192 pages, black and white
Published by Viz

As the number of comics brought over from Japan and other parts of Asia increases, it’s fun to see genre staples of those countries begin their infiltration into the English language publishing world. Take sports comics, for example. With books like Slam Dunk, Harlem Beat, and Girl Got Game, we’re slowly getting more options of sports comics to read. One of Viz’s new releases, The Prince of Tennis, is an entry into that genre—but in many ways, it actually reminds me more of a certain comic about cooking…

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Sensual Phrase Vol. 1

By Mayu Shinjo
192 pages, black and white
Published by Viz

Maybe it’s just me, but a lot of shjo books imported from Japan seem to be awfully similar. It’s the trappings of romance-influenced stories, I guess, always rising to the surface. A couple meets each other, there’s a strong connection, but there’s always something keeping them apart. What initially impressed me so much about Sensual Phrase, I think, is the fact that creator Mayu Shinjo was not only able to make the typical barriers preventing an immediate happy ending (and very short story) logical, but that this had one of the most realistic depictions of attraction I’d read in comics for a while.

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Sand Land

By Akira Toriyama
224 pages, black and white
Published by Viz

It’s no secret that Akira Toriyama is easily best-known for his 42-volume Dragon Ball/Dragon Ball Z epic. Wisely swearing off anything of that length ever again, a couple of years ago Toriyama created Sand Land, a one-volume story about demons, deserts, and tanks. And while Dragon Ball might be the more popular story, I think there’s a lot to recommend Sand Land.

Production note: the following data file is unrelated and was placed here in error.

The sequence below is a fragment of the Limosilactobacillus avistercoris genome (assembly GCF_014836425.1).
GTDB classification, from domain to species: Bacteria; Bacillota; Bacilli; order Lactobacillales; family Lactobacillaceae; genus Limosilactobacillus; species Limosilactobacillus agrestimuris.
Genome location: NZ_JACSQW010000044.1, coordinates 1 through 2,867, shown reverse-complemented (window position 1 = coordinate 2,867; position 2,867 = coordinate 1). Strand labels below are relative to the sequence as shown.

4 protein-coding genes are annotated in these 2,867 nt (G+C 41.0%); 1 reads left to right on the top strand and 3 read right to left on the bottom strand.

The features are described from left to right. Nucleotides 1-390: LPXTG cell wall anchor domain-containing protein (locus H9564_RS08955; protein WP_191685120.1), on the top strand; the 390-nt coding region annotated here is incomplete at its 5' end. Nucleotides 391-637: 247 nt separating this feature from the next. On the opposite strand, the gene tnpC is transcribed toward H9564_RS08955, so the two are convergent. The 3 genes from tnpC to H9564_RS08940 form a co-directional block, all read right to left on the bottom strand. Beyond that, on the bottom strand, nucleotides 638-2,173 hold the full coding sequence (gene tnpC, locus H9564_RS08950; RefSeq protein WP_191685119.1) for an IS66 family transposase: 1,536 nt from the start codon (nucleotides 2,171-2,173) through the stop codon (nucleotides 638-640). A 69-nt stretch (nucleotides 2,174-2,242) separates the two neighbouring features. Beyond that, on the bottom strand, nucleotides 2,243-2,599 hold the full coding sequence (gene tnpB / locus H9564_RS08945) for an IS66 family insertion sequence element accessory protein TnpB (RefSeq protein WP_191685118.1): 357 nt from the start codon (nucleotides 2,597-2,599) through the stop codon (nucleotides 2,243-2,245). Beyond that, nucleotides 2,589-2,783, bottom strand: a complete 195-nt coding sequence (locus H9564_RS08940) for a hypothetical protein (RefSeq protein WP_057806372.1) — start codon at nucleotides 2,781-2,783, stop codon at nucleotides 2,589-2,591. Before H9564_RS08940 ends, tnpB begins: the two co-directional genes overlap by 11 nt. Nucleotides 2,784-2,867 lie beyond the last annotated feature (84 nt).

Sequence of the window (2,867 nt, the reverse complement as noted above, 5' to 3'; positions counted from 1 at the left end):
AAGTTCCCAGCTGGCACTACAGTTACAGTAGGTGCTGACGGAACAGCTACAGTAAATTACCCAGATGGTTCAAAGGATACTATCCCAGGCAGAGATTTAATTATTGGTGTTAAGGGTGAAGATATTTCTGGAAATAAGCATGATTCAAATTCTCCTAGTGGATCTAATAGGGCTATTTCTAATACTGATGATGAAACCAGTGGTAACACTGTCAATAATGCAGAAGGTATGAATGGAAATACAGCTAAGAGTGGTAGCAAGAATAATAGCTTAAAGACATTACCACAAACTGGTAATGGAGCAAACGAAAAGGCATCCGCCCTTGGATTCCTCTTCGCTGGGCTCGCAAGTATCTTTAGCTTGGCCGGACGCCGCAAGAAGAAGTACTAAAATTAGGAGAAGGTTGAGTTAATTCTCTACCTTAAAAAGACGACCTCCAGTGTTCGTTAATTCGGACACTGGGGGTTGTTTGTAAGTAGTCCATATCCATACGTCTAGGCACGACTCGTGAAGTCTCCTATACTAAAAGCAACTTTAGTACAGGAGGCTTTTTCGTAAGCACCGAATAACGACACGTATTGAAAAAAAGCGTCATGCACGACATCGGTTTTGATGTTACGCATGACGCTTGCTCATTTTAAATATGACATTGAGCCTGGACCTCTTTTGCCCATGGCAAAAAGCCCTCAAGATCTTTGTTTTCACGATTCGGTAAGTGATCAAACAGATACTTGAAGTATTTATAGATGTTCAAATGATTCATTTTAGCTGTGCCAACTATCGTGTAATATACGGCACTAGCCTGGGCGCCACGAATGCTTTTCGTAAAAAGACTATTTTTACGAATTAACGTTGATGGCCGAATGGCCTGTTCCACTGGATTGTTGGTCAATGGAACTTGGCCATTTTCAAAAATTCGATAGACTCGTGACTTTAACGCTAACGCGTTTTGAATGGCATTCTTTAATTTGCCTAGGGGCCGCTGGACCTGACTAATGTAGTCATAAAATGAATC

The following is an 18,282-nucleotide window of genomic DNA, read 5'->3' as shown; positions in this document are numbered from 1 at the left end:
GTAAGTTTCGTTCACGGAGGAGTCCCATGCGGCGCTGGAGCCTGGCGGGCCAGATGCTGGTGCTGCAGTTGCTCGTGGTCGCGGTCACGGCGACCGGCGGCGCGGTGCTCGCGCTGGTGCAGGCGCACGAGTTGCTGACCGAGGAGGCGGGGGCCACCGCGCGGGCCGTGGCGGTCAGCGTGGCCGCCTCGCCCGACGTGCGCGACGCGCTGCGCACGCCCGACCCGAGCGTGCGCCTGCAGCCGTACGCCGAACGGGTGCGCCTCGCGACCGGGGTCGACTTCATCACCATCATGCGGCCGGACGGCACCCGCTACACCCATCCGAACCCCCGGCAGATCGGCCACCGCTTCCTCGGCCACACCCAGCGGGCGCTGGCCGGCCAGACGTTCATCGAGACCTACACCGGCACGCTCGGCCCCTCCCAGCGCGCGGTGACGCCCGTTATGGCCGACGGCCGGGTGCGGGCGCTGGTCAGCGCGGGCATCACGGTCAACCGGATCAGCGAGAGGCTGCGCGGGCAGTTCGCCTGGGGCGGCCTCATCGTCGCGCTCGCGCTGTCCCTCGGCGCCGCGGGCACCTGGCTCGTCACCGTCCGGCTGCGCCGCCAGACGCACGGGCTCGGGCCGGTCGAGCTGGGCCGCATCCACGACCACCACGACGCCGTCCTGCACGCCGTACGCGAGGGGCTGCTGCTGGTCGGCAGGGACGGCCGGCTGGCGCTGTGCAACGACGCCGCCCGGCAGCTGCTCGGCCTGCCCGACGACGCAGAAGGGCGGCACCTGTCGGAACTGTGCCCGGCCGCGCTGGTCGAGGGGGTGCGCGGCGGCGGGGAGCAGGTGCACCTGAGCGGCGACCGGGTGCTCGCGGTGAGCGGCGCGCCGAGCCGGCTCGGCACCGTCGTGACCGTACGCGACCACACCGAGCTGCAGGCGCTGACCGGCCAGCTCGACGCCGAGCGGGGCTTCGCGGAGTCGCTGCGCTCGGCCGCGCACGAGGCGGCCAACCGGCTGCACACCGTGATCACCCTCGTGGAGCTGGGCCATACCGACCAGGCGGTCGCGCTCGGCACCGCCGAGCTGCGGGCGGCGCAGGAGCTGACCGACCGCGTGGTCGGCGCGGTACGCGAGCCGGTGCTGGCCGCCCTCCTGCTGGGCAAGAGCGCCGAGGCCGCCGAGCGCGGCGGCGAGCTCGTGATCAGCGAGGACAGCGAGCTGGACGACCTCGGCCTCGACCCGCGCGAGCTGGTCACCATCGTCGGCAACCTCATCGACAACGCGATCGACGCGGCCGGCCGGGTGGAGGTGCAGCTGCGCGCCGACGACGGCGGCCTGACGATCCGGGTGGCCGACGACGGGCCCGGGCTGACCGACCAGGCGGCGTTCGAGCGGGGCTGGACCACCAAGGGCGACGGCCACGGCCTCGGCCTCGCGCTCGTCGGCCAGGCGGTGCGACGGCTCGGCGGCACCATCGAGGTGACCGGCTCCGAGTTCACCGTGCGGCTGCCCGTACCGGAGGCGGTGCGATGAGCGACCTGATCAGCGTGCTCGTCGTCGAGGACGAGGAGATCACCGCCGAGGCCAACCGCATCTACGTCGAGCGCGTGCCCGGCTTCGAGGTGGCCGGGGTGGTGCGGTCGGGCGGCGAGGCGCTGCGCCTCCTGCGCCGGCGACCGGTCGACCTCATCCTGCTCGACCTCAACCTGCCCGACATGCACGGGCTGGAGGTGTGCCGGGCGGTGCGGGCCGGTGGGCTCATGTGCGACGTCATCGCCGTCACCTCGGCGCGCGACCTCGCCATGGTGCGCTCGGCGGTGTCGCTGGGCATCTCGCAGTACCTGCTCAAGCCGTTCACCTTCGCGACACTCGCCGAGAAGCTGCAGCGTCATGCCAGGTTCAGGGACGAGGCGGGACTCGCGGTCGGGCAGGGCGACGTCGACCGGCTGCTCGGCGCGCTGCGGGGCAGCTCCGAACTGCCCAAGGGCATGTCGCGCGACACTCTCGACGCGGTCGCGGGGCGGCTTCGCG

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Vagabond Vol. 8

By Takehiko Inoue
Based on the novel Musashi by Eiji Yoshikawa
216 pages, black and white
Published by Viz

When Viz first debuted Takehiko Inoue’s new series Vagabond two years ago, it’s safe to say that I loved it. Since then I’ve encountered Inoue’s earlier series Slam Dunk to much enjoyment, and I thought I’d learned what to expect from Inoue. With the new volume of Vagabond, though, Inoue has shown me that I still have much to learn.

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Flowers & Bees Vol. 1

By Moyoco Anno
216 pages, black and white
Published by Viz

One of the trendiest things to do these days is to fix something or someone up. No, not fixing up as in dates, but in trying to make something better. Shows about sprucing up one’s home and garden are so numerous there are entire cable channels devoted to the genre, and the success of shows like Queer Eye for the Straight Guy proves that people can be just as interested in getting themselves fixed up. The protagonist of Flowers & Bees could certainly benefit from the cast of Queer Eye, though, because the people helping him certainly aren’t as interested in his well-being…